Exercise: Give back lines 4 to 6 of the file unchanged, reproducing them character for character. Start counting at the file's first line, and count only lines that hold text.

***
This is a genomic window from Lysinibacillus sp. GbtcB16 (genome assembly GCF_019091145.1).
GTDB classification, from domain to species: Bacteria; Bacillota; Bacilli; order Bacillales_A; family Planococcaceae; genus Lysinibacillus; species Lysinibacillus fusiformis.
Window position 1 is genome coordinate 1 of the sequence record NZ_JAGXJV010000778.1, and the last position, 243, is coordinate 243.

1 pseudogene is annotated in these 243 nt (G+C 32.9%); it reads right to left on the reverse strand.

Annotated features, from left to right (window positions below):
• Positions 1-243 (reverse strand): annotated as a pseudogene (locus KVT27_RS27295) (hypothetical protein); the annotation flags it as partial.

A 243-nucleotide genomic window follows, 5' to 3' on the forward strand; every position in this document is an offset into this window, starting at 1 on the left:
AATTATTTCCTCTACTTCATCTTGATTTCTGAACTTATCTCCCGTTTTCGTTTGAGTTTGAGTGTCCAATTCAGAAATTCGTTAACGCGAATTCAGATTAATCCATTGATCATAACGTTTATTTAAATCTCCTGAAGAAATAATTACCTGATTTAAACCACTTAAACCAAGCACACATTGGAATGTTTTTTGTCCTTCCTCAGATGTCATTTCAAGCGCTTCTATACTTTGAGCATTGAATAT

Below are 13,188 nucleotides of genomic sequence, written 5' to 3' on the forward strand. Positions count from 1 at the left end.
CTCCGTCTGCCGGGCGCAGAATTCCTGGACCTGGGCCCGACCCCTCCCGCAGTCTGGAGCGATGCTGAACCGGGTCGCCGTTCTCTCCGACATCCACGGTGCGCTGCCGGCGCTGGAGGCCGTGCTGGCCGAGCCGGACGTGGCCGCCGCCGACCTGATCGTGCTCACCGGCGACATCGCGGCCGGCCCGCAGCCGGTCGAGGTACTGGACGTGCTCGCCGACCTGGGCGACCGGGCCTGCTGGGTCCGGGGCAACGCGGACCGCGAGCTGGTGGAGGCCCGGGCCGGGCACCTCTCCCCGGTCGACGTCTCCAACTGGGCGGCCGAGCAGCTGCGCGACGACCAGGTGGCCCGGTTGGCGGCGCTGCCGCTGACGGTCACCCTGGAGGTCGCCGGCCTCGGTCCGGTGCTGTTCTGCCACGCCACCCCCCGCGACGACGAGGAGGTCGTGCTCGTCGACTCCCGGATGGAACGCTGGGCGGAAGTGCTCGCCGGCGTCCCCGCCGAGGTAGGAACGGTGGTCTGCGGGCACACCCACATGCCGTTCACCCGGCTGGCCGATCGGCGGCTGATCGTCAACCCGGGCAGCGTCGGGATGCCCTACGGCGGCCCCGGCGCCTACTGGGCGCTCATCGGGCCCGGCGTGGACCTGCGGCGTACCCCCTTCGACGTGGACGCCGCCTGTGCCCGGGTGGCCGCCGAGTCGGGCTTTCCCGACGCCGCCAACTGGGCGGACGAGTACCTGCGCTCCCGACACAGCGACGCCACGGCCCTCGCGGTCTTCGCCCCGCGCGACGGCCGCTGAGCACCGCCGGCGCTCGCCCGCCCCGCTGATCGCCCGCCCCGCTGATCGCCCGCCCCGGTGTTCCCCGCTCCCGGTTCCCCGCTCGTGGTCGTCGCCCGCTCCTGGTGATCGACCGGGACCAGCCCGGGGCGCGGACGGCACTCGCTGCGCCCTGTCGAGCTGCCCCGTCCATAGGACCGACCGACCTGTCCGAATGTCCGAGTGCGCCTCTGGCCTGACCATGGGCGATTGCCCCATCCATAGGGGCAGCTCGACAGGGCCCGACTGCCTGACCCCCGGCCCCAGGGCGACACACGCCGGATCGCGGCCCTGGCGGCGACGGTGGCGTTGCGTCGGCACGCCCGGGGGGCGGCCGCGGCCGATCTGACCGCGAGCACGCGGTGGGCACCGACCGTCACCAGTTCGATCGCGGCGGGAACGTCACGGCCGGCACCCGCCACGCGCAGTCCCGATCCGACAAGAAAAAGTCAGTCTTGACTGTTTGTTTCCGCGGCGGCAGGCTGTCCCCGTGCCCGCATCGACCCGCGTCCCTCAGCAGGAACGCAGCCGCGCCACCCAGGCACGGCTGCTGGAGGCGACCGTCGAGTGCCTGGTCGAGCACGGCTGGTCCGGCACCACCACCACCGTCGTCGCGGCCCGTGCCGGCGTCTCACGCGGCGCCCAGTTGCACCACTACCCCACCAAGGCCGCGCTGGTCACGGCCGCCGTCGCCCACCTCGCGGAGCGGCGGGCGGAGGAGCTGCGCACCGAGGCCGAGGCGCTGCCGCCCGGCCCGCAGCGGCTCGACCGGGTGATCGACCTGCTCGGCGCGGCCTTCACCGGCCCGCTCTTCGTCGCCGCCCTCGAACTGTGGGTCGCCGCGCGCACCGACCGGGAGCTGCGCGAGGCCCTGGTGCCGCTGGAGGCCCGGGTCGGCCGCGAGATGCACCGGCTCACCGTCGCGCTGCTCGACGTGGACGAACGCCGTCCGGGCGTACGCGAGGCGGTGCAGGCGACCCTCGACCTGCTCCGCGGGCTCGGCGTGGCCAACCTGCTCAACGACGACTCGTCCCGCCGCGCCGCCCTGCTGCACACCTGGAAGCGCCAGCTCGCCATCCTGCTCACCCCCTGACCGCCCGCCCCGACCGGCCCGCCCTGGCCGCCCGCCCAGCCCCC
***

1 pseudogene is annotated in these 243 nt (G+C 32.9%); it reads right to left on the reverse strand.

Annotated features, from left to right (window positions below):
• Positions 1-243 (reverse strand): annotated as a pseudogene (locus KVT27_RS27295) (hypothetical protein); the annotation flags it as partial.